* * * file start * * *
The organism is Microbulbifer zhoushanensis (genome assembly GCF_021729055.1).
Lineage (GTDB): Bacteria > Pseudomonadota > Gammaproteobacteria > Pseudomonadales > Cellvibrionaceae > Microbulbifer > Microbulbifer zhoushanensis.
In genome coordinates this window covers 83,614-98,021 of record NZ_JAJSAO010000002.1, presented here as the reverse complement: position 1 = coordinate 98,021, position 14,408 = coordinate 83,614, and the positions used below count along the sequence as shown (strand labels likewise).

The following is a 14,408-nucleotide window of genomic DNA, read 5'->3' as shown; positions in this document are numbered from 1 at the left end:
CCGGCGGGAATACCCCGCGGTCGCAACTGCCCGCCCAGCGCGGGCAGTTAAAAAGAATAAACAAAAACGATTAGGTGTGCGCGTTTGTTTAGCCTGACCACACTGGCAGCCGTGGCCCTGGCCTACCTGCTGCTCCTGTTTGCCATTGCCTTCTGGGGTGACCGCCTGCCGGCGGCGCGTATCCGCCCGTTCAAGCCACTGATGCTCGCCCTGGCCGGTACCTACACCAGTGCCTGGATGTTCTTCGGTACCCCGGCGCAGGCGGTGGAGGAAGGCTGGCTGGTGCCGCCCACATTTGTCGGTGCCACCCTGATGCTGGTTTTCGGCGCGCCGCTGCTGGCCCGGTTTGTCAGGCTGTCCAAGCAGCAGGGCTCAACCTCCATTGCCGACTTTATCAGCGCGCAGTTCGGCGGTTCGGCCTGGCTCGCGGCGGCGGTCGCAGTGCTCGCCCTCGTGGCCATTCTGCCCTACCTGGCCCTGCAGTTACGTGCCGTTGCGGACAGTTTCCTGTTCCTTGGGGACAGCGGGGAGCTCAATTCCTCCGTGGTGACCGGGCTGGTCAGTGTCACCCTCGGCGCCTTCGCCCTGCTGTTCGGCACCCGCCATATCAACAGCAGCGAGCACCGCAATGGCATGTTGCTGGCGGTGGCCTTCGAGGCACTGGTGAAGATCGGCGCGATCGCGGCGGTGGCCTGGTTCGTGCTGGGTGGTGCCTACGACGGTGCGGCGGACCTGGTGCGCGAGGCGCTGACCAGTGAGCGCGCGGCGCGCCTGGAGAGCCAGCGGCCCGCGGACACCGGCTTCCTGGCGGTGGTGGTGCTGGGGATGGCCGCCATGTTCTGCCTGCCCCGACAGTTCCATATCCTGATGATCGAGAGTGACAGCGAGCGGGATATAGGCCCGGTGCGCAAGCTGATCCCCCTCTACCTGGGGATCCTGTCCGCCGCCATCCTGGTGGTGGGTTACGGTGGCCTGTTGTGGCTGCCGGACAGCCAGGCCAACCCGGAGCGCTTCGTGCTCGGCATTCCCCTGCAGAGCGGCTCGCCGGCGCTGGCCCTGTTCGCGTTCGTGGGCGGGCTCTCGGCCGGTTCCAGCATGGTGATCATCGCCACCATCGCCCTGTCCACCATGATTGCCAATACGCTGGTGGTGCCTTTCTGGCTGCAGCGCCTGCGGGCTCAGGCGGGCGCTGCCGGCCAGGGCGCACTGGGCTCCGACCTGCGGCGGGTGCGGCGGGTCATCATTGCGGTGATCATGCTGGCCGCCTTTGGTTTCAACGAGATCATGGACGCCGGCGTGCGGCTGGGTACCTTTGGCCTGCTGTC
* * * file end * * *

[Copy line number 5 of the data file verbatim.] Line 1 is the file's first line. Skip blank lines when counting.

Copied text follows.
CCGGCGGGAATACCCCGCGGTCGCAACTGCCCGCCCAGCGCGGGCAGTTAAAAAGAATAAACAAAAACGATTAGGTGTGCGCGTTTGTTTAGCCTGACCACACTGGCAGCCGTGGCCCTGGCCTACCTGCTGCTCCTGTTTGCCATTGCCTTCTGGGGTGACCGCCTGCCGGCGGCGCGTATCCGCCCGTTCAAGCCACTGATGCTCGCCCTGGCCGGTACCTACACCAGTGCCTGGATGTTCTTCGGTACCCCGGCGCAGGCGGTGGAGGAAGGCTGGCTGGTGCCGCCCACATTTGTCGGTGCCACCCTGATGCTGGTTTTCGGCGCGCCGCTGCTGGCCCGGTTTGTCAGGCTGTCCAAGCAGCAGGGCTCAACCTCCATTGCCGACTTTATCAGCGCGCAGTTCGGCGGTTCGGCCTGGCTCGCGGCGGCGGTCGCAGTGCTCGCCCTCGTGGCCATTCTGCCCTACCTGGCCCTGCAGTTACGTGCCGTTGCGGACAGTTTCCTGTTCCTTGGGGACAGCGGGGAGCTCAATTCCTCCGTGGTGACCGGGCTGGTCAGTGTCACCCTCGGCGCCTTCGCCCTGCTGTTCGGCACCCGCCATATCAACAGCAGCGAGCACCGCAATGGCATGTTGCTGGCGGTGGCCTTCGAGGCACTGGTGAAGATCGGCGCGATCGCGGCGGTGGCCTGGTTCGTGCTGGGTGGTGCCTACGACGGTGCGGCGGACCTGGTGCGCGAGGCGCTGACCAGTGAGCGCGCGGCGCGCCTGGAGAGCCAGCGGCCCGCGGACACCGGCTTCCTGGCGGTGGTGGTGCTGGGGATGGCCGCCATGTTCTGCCTGCCCCGACAGTTCCATATCCTGATGATCGAGAGTGACAGCGAGCGGGATATAGGCCCGGTGCGCAAGCTGATCCCCCTCTACCTGGGGATCCTGTCCGCCGCCATCCTGGTGGTGGGTTACGGTGGCCTGTTGTGGCTGCCGGACAGCCAGGCCAACCCGGAGCGCTTCGTGCTCGGCATTCCCCTGCAGAGCGGCTCGCCGGCGCTGGCCCTGTTCGCGTTCGTGGGCGGGCTCTCGGCCGGTTCCAGCATGGTGATCATCGCCACCATCGCCCTGTCCACCATGATTGCCAATACGCTGGTGGTGCCTTTCTGGCTGCAGCGCCTGCGGGCTCAGGCGGGCGCTGCCGGCCAGGGCGCACTGGGCTCCGACCTGCGGCGGGTGCGGCGGGTCATCATTGCGGTGATCATGCTGGCCGCCTTTGGTTTCAACGAGATCATGGACGCCGGCGTGCGGCTGGGTACCTTTGGCCTGCTGTC